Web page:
Here’s another of those cases you could hear about on the 6:00 news. Unmarried parents conceive child in Georgia. Mom’s mother runs Dad off, so he’s not there when the baby is born. Mom consents to adoption by parents in Madison County, Alabama. When Dad finds out about the adoption, he objects. The trial court in Madison County denies Dad’s contest of the adoption on the grounds that he didn’t maintain a significant relationship with the minor child and therefore that he impliedly consented to the adoption. The Court of Appeals reversed, in the case of K.W.J. v. J.W.B. and K.E.M.B., Case No. 2030805 (Ala. Civ. App. February 18, 2005).
Writing for a 3-2 majority, Judge Crawley wrote that Dad has “a justifiable excuse for failing to establish a relationship with the child — the adoptive parents did not wish to allow him to do so.”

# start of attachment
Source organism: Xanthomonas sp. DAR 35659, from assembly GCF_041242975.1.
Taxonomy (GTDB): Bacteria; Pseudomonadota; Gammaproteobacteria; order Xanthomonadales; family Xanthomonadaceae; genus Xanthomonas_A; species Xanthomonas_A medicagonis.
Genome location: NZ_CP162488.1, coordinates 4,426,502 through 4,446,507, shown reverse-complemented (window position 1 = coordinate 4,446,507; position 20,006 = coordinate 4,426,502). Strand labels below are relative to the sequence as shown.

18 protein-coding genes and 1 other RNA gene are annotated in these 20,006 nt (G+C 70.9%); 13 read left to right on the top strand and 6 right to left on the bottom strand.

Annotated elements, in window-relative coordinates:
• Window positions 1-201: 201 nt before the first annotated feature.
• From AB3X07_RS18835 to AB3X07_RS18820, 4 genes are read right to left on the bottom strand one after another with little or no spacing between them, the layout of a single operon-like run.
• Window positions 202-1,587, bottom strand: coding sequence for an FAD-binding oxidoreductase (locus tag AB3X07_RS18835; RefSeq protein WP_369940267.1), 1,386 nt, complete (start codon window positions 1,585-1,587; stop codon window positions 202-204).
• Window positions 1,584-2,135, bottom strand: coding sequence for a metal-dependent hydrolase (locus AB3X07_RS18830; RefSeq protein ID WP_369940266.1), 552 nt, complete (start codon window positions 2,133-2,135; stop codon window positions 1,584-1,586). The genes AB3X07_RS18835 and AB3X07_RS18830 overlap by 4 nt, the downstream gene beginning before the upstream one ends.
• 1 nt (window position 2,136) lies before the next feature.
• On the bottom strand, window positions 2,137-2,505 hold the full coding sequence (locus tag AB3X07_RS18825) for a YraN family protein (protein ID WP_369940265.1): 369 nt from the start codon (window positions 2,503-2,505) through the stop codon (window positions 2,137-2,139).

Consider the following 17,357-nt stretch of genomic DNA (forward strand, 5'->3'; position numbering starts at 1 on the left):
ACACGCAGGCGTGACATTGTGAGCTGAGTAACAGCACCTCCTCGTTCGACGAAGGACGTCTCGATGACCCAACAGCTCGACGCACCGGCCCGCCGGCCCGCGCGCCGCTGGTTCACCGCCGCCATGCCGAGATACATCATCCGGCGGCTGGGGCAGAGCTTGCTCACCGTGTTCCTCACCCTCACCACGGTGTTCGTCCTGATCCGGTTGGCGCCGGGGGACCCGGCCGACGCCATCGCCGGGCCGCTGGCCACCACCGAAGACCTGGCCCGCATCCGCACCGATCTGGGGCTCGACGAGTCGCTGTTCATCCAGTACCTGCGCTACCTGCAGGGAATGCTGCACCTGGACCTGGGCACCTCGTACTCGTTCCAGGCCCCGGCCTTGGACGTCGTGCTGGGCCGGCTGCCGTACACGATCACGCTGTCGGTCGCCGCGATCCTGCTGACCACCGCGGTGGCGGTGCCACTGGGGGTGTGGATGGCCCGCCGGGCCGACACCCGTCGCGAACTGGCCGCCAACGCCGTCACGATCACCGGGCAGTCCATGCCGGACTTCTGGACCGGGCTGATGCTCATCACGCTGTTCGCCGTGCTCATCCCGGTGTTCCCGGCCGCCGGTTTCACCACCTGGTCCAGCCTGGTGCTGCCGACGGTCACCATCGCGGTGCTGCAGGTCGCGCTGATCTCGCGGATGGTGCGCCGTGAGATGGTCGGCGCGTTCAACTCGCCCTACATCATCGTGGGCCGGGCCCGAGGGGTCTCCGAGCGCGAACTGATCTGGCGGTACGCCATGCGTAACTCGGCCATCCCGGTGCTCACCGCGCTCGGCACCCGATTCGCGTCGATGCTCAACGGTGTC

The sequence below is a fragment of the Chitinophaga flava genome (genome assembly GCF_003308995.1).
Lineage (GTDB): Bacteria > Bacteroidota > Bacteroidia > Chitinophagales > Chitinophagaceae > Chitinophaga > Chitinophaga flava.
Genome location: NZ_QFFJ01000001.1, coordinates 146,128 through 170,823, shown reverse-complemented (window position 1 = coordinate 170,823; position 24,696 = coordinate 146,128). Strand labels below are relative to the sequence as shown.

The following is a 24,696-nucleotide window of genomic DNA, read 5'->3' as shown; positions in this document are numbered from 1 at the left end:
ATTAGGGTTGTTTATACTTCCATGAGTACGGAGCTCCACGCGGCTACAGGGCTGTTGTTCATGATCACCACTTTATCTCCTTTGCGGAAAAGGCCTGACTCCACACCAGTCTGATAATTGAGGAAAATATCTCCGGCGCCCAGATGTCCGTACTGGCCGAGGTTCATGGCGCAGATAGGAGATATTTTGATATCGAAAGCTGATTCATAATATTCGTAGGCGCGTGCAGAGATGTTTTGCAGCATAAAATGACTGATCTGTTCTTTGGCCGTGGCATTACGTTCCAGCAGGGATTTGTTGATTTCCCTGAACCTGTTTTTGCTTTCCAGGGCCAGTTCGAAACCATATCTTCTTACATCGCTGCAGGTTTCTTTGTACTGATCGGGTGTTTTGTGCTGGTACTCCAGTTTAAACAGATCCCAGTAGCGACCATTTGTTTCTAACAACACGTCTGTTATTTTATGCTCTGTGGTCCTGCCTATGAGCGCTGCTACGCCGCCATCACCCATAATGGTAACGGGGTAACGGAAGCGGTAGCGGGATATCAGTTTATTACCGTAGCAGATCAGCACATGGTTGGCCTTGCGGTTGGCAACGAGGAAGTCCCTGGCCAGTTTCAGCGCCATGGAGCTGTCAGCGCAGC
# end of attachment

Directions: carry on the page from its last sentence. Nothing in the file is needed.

In his dissent, Judge Murdock argued (with Judge Bryan concurring) that the trial court had made its own judgment on the basis of ore tenus evidence. “The record contains substantial evidence to support the trial court’s finding.”
We should not equate the filing of “court papers” and the taking of legal positions with the establishment of human relationships. A child can be abandoned just as surely when papers have been filed with a court as when they have not been. While those papers sit in a folder in a courthouse, children grow. They are read to and tucked in at night. They are nursed to health. They are taught. They are nurtured. They are loved. And they love back. And bonds are formed — but not with a biological father who has allowed himself to remain absent from the child’s life. See generally R.K. v. R.J., 843 So. 2d 774; Lehr v. Robertson, 463 U.S. 248, 77 L. Ed. 2d 614.